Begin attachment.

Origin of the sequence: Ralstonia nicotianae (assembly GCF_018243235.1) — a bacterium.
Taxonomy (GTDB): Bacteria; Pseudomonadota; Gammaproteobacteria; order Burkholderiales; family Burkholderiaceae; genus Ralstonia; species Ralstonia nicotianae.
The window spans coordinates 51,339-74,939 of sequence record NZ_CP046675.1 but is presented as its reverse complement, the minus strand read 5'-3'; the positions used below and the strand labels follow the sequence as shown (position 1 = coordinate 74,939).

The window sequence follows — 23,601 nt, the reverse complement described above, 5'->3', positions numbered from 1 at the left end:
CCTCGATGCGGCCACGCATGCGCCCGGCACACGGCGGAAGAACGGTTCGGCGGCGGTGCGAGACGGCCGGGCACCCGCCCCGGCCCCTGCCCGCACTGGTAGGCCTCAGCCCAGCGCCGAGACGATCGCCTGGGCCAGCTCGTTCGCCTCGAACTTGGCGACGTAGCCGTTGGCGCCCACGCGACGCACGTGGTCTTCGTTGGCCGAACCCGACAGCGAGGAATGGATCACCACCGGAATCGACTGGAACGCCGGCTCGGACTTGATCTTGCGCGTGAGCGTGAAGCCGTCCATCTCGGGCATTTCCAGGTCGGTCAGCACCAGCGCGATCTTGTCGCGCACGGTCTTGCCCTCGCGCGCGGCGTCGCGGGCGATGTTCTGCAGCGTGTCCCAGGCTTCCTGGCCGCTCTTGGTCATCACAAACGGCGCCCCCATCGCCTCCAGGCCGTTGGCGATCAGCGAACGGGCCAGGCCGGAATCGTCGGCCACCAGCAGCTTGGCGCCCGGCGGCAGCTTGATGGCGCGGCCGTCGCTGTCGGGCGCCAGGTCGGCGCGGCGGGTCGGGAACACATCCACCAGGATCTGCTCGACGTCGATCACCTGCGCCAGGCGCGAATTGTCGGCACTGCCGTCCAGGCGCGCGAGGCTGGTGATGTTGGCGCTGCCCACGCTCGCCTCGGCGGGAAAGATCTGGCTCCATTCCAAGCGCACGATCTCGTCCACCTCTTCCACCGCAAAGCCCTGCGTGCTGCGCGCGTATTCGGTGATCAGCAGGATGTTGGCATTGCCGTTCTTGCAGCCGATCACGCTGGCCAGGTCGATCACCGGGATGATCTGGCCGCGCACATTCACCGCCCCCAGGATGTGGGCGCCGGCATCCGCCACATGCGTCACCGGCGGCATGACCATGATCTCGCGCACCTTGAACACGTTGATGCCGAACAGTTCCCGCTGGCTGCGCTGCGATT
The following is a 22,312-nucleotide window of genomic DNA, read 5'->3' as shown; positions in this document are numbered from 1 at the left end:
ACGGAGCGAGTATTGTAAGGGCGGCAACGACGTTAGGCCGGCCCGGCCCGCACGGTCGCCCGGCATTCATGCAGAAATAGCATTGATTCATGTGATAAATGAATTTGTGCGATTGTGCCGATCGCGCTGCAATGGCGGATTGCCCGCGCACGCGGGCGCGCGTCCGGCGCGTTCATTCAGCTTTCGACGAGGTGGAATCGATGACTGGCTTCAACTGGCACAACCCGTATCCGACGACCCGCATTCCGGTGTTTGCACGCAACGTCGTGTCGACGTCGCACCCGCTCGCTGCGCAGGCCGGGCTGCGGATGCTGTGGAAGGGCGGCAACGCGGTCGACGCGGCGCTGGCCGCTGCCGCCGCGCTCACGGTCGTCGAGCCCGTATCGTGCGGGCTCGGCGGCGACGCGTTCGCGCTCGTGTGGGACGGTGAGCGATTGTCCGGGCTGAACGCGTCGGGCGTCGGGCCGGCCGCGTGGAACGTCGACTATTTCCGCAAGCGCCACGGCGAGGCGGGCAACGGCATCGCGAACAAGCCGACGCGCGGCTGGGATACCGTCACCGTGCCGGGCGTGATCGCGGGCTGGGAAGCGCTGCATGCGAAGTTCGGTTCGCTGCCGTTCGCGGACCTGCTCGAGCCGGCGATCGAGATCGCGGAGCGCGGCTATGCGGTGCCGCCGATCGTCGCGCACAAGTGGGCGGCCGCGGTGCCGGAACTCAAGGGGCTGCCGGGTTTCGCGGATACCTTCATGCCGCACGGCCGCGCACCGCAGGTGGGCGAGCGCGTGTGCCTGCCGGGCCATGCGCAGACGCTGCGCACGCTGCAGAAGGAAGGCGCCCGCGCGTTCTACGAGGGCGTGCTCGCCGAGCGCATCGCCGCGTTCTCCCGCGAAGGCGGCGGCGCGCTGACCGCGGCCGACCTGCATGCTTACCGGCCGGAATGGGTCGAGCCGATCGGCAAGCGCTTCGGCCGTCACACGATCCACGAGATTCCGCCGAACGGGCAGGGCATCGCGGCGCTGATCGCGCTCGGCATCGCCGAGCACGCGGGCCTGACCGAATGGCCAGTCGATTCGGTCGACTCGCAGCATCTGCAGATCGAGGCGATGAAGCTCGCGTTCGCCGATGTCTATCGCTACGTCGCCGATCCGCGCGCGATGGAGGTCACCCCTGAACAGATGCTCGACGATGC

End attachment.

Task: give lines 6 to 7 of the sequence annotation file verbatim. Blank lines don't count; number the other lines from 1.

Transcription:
The following is a 22,312-nucleotide window of genomic DNA, read 5'->3' as shown; positions in this document are numbered from 1 at the left end:
ACGGAGCGAGTATTGTAAGGGCGGCAACGACGTTAGGCCGGCCCGGCCCGCACGGTCGCCCGGCATTCATGCAGAAATAGCATTGATTCATGTGATAAATGAATTTGTGCGATTGTGCCGATCGCGCTGCAATGGCGGATTGCCCGCGCACGCGGGCGCGCGTCCGGCGCGTTCATTCAGCTTTCGACGAGGTGGAATCGATGACTGGCTTCAACTGGCACAACCCGTATCCGACGACCCGCATTCCGGTGTTTGCACGCAACGTCGTGTCGACGTCGCACCCGCTCGCTGCGCAGGCCGGGCTGCGGATGCTGTGGAAGGGCGGCAACGCGGTCGACGCGGCGCTGGCCGCTGCCGCCGCGCTCACGGTCGTCGAGCCCGTATCGTGCGGGCTCGGCGGCGACGCGTTCGCGCTCGTGTGGGACGGTGAGCGATTGTCCGGGCTGAACGCGTCGGGCGTCGGGCCGGCCGCGTGGAACGTCGACTATTTCCGCAAGCGCCACGGCGAGGCGGGCAACGGCATCGCGAACAAGCCGACGCGCGGCTGGGATACCGTCACCGTGCCGGGCGTGATCGCGGGCTGGGAAGCGCTGCATGCGAAGTTCGGTTCGCTGCCGTTCGCGGACCTGCTCGAGCCGGCGATCGAGATCGCGGAGCGCGGCTATGCGGTGCCGCCGATCGTCGCGCACAAGTGGGCGGCCGCGGTGCCGGAACTCAAGGGGCTGCCGGGTTTCGCGGATACCTTCATGCCGCACGGCCGCGCACCGCAGGTGGGCGAGCGCGTGTGCCTGCCGGGCCATGCGCAGACGCTGCGCACGCTGCAGAAGGAAGGCGCCCGCGCGTTCTACGAGGGCGTGCTCGCCGAGCGCATCGCCGCGTTCTCCCGCGAAGGCGGCGGCGCGCTGACCGCGGCCGACCTGCATGCTTACCGGCCGGAATGGGTCGAGCCGATCGGCAAGCGCTTCGGCCGTCACACGATCCACGAGATTCCGCCGAACGGGCAGGGCATCGCGGCGCTGATCGCGCTCGGCATCGCCGAGCACGCGGGCCTGACCGAATGGCCAGTCGATTCGGTCGACTCGCAGCATCTGCAGATCGAGGCGATGAAGCTCGCGTTCGCCGATGTCTATCGCTACGTCGCCGATCCGCGCGCGATGGAGGTCACCCCTGAACAGATGCTCGACGATGC